Mini Tour of Rwanda – 2012

January 21st, 2012
Diane training in UK

Diane training in UK

Diane (long suffering wife) and I will be heading back to Rwanda again this winter for a mini tour of this fascinating country. We fly out on Saturday 21st January and return on Sunday 5th February. Initially, this trip was arranged so that I could take a small group of travellers to Central Africa to experience the wonders of Rwanda in a reasonable time-frame. However, to date, in spite of many people expressing a wish to travel, no-one has had the time, money or commitment to join us. Diane is a little worried that with just the two of us it will become a test of endurance for her.

Itinerary:  Rwanda 2012:

DIY cycle

Here's one we made earilier

This will be an anti-clockwise circuit of Western Rwanda.  The idea is to pilot a 2 week trip that would include many of the most interesting aspects of the 2009 trip. My hope is that at a future date I would be able to take less confident cyclists on an adventure that is achievable within the normal time-frame of an annual holiday from work.

I will begin and end the trip at Kigali, the capital of Rwanda. In order not to put too much pressure on other participants, I have shortened the daily mileage to around 50 or 60 miles per day. While this will still be a tough challenge considering the hilly terrain, heat and poor road conditions, it is considerably less distance than the 100 mile plus I have done in the past. The overriding objective is to allow time to enjoy the country and the many interesting experiences likely to occur.

Hills above Lake Kivu

Approaching Kibuye

Once we leave the capital Kigali, the plan is to head west towards Kibuye before cycling south following the contours of Lake Kivu.

The route south through the mountains above Lake Kivu between Kibuye and Cyangugu is really tough with no tarmac, but the views are stunning. I nicknamed this route the Carlsberg Route. Because if Carlsberg did scenery then I am sure they would include this road.

There is a project under-way in the north-west of Rwanda funded by the ‘Great Ape Trust’. The once vast tropical forest of Gishwati has over the recent decades been decimated by human encroachment to less that 10% of its original size. A small family of chimpanzees are clinging to life in this tiny remnant of their homeland. An ambitious project is being undertaken to replant a corridor of forest to link Gishwati with the much larger forest and National Park, Nyungwe. If successful the apes will be able to move freely between the two, enabling them to interbreed with other established chimps. Our intention is to visit the area to see first-hand the work in progress.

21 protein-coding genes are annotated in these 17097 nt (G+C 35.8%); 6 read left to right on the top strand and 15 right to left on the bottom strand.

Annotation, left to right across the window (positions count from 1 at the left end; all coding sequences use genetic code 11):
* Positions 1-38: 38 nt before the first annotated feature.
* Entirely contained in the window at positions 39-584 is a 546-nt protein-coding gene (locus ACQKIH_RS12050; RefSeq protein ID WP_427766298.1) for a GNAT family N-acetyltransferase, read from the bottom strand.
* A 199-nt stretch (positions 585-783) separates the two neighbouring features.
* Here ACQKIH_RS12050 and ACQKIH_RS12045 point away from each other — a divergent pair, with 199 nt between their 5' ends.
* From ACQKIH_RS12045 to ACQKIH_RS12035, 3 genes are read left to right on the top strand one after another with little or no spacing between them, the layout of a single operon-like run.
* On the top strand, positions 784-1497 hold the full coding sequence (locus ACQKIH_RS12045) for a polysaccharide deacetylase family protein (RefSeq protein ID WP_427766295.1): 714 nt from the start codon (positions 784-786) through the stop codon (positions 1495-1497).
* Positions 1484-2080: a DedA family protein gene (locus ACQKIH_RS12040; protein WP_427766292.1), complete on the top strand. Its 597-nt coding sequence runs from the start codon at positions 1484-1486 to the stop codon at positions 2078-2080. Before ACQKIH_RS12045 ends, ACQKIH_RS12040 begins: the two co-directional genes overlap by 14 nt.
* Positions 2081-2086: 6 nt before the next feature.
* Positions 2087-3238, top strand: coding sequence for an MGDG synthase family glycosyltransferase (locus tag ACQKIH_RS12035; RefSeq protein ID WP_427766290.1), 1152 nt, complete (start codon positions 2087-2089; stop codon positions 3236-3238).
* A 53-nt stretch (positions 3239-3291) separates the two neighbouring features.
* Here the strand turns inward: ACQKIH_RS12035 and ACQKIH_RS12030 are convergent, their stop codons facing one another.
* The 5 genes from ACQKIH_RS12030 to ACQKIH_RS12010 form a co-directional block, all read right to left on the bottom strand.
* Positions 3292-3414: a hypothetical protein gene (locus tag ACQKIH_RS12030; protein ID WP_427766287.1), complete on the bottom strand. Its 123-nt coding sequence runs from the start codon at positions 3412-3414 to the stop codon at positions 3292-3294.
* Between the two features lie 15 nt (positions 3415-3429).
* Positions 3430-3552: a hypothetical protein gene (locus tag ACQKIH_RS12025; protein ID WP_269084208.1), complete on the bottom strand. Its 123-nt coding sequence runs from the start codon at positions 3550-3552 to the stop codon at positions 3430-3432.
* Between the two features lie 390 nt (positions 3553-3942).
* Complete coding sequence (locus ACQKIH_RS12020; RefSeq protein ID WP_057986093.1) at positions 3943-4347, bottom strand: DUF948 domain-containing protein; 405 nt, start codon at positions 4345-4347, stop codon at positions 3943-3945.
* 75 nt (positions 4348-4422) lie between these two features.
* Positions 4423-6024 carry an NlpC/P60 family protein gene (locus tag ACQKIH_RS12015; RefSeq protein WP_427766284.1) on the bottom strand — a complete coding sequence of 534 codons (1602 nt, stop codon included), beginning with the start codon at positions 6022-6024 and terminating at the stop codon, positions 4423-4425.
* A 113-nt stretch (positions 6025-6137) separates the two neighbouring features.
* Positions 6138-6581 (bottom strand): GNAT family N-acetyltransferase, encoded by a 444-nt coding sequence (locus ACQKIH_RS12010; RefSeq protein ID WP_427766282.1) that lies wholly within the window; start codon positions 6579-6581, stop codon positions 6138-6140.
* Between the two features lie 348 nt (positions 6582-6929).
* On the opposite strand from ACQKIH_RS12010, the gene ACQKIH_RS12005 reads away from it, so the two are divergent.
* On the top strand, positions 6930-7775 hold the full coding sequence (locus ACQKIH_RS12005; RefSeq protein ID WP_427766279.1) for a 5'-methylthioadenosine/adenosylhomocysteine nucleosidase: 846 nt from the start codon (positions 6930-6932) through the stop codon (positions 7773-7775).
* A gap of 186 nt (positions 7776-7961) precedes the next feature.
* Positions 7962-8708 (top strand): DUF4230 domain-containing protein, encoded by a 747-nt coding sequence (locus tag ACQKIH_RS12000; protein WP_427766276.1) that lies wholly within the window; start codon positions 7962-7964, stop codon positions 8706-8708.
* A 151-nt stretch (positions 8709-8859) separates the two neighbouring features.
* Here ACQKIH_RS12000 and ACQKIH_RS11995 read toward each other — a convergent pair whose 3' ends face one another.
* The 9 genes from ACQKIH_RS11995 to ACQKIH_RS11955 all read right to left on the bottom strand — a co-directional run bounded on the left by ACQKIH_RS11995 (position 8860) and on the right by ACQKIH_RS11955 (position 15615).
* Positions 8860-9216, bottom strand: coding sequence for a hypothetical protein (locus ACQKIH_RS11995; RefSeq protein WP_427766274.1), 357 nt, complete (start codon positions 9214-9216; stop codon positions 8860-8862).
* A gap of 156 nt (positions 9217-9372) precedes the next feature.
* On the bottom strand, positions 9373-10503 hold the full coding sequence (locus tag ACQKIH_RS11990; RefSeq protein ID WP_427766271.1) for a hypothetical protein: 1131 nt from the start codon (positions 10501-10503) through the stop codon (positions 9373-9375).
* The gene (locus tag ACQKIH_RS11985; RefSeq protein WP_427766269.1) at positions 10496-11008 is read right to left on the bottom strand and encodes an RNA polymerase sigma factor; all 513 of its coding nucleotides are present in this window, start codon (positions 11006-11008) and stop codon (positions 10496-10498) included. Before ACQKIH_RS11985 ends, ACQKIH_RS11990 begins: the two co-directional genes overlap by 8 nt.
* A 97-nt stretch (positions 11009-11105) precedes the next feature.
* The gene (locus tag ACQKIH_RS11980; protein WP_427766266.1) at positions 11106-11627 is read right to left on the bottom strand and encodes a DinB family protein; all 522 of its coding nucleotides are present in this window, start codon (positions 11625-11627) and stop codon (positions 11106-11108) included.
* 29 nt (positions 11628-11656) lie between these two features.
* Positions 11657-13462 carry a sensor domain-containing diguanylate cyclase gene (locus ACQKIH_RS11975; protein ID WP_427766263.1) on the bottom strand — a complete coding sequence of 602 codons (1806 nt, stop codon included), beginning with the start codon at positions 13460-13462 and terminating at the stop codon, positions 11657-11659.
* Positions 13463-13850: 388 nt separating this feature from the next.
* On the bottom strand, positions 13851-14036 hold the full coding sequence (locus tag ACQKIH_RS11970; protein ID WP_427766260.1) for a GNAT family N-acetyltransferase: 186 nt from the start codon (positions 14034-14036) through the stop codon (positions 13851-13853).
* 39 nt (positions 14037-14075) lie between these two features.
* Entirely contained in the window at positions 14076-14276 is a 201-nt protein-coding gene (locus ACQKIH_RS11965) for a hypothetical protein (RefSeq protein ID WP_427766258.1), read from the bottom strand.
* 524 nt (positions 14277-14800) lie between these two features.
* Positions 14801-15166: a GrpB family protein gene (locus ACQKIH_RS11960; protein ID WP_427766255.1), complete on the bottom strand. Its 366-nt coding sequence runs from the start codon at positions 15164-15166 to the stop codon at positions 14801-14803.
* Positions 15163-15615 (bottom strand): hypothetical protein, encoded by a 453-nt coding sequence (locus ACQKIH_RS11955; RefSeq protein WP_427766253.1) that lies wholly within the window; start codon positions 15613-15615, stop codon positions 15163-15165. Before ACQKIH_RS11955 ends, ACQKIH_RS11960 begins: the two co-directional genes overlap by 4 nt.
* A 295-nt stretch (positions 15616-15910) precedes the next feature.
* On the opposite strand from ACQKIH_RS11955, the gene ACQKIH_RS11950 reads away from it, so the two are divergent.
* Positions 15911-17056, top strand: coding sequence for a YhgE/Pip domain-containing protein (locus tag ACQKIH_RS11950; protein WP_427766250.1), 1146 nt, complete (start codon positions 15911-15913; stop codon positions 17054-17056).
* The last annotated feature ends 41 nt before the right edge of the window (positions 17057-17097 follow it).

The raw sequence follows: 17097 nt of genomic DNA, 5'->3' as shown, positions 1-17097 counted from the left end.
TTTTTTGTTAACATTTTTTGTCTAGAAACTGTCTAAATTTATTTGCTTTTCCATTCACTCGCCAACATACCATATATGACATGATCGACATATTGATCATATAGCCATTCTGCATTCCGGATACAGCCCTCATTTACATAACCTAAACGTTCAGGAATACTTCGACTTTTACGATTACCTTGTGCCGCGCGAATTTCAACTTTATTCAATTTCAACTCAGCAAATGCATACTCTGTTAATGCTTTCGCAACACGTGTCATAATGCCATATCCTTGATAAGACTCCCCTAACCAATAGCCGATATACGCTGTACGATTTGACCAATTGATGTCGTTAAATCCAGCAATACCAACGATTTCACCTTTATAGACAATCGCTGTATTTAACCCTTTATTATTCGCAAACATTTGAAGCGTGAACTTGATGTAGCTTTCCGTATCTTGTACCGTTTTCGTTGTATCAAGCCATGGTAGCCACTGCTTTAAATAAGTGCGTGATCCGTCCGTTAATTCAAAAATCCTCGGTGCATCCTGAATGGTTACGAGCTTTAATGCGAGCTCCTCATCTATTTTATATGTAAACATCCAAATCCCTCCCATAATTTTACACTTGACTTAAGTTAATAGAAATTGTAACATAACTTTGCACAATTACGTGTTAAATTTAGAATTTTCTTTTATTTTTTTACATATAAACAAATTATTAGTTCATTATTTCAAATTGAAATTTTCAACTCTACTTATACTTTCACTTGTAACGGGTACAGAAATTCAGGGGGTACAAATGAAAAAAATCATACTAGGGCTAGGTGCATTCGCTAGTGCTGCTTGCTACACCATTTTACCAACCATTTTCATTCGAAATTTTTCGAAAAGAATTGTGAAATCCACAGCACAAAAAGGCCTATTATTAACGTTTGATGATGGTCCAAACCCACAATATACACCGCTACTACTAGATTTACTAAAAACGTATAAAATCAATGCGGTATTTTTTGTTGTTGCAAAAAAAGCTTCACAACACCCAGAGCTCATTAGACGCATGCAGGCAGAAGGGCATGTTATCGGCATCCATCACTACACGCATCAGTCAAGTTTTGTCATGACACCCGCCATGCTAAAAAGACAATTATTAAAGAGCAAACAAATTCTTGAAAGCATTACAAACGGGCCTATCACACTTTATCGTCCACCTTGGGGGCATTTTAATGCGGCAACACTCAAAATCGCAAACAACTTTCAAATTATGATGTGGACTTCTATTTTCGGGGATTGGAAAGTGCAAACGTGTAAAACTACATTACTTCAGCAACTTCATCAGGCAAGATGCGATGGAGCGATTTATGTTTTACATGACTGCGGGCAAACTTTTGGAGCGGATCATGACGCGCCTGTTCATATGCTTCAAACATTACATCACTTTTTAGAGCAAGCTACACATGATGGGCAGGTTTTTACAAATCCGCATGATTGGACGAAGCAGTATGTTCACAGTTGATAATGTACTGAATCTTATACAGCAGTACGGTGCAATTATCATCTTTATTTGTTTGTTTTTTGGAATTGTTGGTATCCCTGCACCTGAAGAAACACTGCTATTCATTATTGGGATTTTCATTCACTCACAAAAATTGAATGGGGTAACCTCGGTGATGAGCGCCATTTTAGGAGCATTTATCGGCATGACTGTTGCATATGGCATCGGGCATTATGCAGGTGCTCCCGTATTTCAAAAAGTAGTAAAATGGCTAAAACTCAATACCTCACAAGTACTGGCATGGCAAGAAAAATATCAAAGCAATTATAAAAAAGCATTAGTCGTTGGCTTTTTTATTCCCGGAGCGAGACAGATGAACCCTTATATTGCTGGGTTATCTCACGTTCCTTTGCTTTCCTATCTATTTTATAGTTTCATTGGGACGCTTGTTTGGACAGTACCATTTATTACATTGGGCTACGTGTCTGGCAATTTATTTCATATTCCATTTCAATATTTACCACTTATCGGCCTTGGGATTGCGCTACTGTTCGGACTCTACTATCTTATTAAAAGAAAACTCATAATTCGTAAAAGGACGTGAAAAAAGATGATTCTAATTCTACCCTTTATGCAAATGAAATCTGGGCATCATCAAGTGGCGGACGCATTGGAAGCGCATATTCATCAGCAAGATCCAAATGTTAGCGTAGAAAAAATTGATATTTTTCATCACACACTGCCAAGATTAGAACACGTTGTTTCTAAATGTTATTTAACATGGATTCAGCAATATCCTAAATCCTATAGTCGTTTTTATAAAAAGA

Damien and Family

Damien and Family

Cyangugu is at the southern tip of Rwanda, right on the border with the DRC. From here I intend to head inland and return to Kigali, stopping off to visit the nature reserve of  ‘Foret Naturelle de Nyungwe’ for some more animal encounters. This is one of the oldest rain-forests in Africa and home to many primates. Last year I spent a day in the forest, but found little wildlife due to the dense vegetation. The experience was of interest none the less. If you encounter a colony of ants, take my advise and don’t hang around trying to get a photo. They will eat you alive. It took me nearly 15 minutes to remove the last of the little blighter’s for only a couple of minutes tardiness.

Pristine Rain Forest

Pristine Rain Forest

The park head-quarters is at the end of very long hill climb out of Cyangugu. This is the end of the really hard work in the mountains of Western Rwanda. From the HQ the road is mainly downhill till one arrives in the second largest town in Rwanda, Butare.

Approximately half-way between the NP headquarters and Butare is the small town of Gikongoro. Last year I had a very pleasant stop-over at the Golden Monkey hotel. Very friendly and clean and I was lucky enough to arrive on the evening when they had some live music arranged. From Gikongoro, it is only a half-days easy ride to Butare.

From this university town to Kigali the roads are of good quality and only have gentle gradients to contend with. After the rigours of the dirt roads and mountains beside Lake Kivu, these little undulations are easily handled by cyclists with thighs like tree-trunks.

The backbone of Africa

The backbone of Africa

Our return to Kigali should allow sufficient time to spend some time shopping, relaxing and doing ‘normal’ tourist things before catching the flight home.

Once we are on the ground in Rwanda, Diane will be responsible for the updates so that readers can get the views of someone new to the concept of cycle-touring in a developing country.


Read all about Diane’s 2 week cycling ‘holiday’ on the following pages…

Diana’s first-hand account of Rwanda